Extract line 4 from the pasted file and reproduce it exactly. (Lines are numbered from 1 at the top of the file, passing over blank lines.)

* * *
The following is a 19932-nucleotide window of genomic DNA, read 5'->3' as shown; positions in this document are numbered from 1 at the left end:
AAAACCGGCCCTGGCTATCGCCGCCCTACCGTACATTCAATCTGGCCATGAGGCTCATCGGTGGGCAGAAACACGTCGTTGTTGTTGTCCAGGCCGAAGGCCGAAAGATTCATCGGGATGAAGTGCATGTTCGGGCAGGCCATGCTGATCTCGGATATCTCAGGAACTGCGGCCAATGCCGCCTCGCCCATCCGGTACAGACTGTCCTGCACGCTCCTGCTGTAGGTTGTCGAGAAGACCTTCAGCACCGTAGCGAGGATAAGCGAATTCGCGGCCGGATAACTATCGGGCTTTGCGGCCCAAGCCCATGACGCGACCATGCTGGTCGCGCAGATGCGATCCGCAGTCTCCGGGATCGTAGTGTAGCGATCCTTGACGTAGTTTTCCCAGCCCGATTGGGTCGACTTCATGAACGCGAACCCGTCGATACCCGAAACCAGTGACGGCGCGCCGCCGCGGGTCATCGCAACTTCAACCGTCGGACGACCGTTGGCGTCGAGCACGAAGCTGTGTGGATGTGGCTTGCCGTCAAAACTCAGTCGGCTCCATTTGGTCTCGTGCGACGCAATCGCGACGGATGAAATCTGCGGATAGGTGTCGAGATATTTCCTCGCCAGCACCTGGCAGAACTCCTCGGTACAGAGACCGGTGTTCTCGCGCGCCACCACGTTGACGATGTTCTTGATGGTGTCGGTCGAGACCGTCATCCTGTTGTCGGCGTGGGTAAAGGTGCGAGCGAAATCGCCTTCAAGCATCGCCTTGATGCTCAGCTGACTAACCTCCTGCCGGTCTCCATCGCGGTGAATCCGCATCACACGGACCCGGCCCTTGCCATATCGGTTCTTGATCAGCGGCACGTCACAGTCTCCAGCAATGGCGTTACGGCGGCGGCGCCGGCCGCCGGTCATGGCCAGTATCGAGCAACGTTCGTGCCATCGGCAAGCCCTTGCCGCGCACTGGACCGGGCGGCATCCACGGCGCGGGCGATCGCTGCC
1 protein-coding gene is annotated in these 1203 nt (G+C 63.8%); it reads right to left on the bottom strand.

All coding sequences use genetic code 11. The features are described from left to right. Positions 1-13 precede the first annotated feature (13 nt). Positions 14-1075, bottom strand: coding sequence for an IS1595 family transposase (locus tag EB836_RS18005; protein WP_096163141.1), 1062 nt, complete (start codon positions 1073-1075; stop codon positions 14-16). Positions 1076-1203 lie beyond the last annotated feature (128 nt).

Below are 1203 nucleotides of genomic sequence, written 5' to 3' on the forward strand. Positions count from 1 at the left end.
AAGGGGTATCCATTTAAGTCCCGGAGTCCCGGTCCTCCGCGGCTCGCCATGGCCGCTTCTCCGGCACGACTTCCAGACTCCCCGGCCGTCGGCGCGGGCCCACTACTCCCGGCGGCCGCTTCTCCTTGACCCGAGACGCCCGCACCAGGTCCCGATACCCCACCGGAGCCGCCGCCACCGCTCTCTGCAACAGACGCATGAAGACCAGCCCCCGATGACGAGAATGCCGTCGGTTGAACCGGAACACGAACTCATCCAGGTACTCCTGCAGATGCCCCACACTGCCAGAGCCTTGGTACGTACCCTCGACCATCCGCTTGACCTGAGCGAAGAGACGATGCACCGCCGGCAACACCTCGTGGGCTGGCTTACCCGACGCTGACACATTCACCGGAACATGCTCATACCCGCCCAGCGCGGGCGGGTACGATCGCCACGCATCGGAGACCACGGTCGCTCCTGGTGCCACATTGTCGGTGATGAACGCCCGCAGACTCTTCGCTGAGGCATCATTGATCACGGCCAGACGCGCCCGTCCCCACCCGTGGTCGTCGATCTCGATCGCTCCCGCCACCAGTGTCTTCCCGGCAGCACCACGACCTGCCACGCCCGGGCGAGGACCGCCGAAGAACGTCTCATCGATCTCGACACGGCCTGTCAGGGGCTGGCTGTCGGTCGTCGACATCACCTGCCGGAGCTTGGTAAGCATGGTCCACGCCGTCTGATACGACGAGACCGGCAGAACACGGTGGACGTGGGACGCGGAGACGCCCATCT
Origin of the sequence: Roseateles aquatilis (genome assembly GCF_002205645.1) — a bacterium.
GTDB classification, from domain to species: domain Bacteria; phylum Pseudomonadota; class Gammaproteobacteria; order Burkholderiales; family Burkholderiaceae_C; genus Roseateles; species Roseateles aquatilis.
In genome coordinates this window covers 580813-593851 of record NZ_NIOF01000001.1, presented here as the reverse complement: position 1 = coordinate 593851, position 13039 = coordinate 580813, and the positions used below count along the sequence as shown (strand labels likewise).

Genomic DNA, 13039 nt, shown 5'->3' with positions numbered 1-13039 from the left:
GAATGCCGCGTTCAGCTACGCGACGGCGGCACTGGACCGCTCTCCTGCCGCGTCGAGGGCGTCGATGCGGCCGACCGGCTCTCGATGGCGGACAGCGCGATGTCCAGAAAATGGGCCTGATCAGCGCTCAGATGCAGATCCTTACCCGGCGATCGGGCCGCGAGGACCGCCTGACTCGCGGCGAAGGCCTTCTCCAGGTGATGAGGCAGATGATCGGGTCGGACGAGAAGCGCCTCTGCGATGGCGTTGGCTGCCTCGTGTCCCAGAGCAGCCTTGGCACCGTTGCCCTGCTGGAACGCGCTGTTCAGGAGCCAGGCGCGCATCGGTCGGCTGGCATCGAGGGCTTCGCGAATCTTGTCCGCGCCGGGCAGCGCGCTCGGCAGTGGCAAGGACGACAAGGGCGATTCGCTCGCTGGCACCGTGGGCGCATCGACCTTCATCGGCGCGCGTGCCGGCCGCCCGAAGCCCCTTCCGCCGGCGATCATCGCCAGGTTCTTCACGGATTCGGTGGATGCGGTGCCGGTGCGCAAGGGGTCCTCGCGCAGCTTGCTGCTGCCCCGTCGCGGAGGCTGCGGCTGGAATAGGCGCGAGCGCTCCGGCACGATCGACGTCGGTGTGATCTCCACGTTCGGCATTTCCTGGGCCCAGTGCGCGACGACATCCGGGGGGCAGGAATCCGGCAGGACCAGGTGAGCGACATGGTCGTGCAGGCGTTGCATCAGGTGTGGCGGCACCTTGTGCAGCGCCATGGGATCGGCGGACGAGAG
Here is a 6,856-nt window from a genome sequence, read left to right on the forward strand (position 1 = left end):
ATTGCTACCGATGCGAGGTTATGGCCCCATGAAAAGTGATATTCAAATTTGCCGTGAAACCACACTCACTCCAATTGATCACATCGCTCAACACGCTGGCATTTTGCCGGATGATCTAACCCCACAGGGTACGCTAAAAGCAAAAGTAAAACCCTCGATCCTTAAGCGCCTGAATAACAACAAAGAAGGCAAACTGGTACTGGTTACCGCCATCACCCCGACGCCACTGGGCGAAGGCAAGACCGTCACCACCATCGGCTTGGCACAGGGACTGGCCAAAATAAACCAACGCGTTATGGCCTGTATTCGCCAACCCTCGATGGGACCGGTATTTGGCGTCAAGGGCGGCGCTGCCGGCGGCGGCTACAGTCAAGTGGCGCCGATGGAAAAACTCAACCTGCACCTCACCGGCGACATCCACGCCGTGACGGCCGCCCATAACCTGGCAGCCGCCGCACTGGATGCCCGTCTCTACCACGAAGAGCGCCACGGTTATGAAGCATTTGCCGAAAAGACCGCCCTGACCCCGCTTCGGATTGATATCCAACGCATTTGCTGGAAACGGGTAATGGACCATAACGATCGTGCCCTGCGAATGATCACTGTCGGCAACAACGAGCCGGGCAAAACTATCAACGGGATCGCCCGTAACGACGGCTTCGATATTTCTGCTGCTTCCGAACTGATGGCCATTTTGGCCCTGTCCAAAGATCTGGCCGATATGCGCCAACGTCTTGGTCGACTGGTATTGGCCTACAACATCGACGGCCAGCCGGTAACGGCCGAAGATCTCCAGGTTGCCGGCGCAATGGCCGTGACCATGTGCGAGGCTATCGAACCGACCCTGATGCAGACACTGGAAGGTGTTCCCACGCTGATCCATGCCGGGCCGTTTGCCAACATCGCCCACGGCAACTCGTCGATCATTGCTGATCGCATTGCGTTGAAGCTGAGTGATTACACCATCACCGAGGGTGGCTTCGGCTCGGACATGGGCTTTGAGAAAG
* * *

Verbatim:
All coding sequences use genetic code 11. The features are described from left to right. Positions 1-13 precede the first annotated feature (13 nt). Positions 14-1075, bottom strand: coding sequence for an IS1595 family transposase (locus tag EB836_RS18005; protein WP_096163141.1), 1062 nt, complete (start codon positions 1073-1075; stop codon positions 14-16). Positions 1076-1203 lie beyond the last annotated feature (128 nt).